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Catalonia government hit by resignations in pre-referendum crisis

Three prominent members of Catalonia's government have quit just months before the referendum for the region's independence from Spain

14 July 2017, 2:34pm
Catalan president Carles Puigdemont (L) and Catalan regional vice-President and chief of Economy and Finance, Oriol Junqueras during a press conference on Friday
Catalan president Carles Puigdemont (L) and Catalan regional vice-President and chief of Economy and Finance, Oriol Junqueras during a press conference on Friday
Three prominent members of Catalonia's government have quit after cracks emerged in the Spanish region's separatist executive just months before a planned independence referendum opposed by Madrid.

Catalonia leader Carles Puigdemont told the press on Friday that ministers in charge of interior matters and education, as well as government spokeswoman Neus Munte, had stepped down.

"My deep gratitude for the quality of their work, the faithfulness and commitment of Catalonia," Puigdemont said, without giving a reason for their departure.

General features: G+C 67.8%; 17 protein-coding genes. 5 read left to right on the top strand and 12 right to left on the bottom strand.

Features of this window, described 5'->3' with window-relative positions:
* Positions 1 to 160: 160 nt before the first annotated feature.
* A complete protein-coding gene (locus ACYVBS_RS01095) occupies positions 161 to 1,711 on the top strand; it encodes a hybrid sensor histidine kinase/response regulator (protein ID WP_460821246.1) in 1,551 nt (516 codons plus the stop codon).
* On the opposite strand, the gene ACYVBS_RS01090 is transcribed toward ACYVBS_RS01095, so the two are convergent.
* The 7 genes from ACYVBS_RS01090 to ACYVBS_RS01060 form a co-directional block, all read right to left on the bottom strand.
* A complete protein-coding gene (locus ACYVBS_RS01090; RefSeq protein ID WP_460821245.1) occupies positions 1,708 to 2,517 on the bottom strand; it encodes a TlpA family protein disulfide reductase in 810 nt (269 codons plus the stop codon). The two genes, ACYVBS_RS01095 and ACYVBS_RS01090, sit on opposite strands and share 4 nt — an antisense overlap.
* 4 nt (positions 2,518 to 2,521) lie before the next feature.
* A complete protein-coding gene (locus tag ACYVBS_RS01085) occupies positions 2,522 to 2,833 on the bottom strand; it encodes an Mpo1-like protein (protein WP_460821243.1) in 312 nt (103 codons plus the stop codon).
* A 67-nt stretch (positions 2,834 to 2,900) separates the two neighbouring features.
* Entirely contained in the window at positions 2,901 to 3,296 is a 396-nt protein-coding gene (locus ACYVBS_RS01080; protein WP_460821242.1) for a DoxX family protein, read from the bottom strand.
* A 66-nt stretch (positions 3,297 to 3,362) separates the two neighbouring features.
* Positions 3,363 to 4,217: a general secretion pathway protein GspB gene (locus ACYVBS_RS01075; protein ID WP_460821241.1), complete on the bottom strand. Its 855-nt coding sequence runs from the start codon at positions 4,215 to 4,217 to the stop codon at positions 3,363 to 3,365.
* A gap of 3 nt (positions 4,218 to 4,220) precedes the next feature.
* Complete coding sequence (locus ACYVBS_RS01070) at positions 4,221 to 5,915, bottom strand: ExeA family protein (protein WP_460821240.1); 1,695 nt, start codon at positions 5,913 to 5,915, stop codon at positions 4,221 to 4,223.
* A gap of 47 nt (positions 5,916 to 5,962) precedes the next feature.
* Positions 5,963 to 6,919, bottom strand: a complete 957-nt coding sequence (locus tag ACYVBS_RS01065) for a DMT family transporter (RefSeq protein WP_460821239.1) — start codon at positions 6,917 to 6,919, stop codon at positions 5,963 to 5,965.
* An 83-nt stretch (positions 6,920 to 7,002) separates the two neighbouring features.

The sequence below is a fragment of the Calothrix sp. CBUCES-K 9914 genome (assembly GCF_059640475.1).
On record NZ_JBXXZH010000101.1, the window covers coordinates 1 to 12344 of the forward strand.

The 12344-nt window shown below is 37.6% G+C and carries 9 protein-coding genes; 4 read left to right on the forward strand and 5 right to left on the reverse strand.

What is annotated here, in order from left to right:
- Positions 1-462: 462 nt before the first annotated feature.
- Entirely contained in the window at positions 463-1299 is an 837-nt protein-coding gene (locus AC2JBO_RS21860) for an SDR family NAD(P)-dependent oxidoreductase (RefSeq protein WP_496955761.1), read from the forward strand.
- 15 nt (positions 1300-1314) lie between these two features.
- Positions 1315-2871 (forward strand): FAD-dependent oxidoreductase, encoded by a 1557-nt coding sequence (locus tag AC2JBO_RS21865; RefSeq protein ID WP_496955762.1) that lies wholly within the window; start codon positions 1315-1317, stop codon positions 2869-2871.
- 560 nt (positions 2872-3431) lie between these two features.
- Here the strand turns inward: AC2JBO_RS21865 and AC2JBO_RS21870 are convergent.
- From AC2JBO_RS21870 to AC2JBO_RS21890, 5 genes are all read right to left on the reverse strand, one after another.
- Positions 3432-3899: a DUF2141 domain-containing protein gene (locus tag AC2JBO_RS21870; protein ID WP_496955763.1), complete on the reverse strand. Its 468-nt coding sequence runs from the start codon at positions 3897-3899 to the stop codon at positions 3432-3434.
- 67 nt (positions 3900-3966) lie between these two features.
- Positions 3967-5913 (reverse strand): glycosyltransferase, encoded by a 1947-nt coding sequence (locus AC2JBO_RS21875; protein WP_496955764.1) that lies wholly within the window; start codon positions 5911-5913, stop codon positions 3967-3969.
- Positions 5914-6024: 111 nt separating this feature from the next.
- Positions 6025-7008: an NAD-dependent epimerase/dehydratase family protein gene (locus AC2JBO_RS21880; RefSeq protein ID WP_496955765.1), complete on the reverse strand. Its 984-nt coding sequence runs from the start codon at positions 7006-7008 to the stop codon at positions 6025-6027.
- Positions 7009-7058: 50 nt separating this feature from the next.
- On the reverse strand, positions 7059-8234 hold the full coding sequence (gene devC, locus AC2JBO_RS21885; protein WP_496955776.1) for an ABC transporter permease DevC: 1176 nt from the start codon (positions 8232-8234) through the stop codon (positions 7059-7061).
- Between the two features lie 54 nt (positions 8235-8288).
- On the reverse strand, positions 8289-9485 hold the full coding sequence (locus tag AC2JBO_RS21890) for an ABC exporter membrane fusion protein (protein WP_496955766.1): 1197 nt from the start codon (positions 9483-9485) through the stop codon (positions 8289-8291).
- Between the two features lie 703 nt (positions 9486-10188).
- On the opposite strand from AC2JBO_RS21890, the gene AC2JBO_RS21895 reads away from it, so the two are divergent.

Catalonia's executive has recently been embroiled in heated debate over the vote planned for 1 October as Madrid piles pressure on members of the northeastern regional government.

All three members of the government were actively engaged in organising the referendum.

The first major sign of tensions came earlier this month when Jordi Baiget, in charge of business, expressed doubts over whether the referendum could ever take place, given the power of Madrid.

Puigdemont promptly announced Baiget's departure - a decision that was criticised by some of the most fervent supporters of independence.

Madrid is fiercely opposed to a referendum, deeming it illegal and a threat to Spain's unity.

Catalonia hosted a similar referendum in 2014 with 80 percent of respondents voting in favour of independence. The vote, held by Catalonia’s then President Artur Mas, was merely symbolic and non-binding. Mas was banned from holding office for two years for his role in organising the vote.

The Constitutional Court has already quashed a resolution approved by Catalonia's parliament calling for the referendum to take place.

It has also warned Catalonia's elected officials that they will face legal consequences if they take any steps towards holding such a vote.

The upcoming referendum planned will be binding, according to Catalonia's executive, which has said it will declare independence within 48 hours if the region's voters opt to separate from Spain.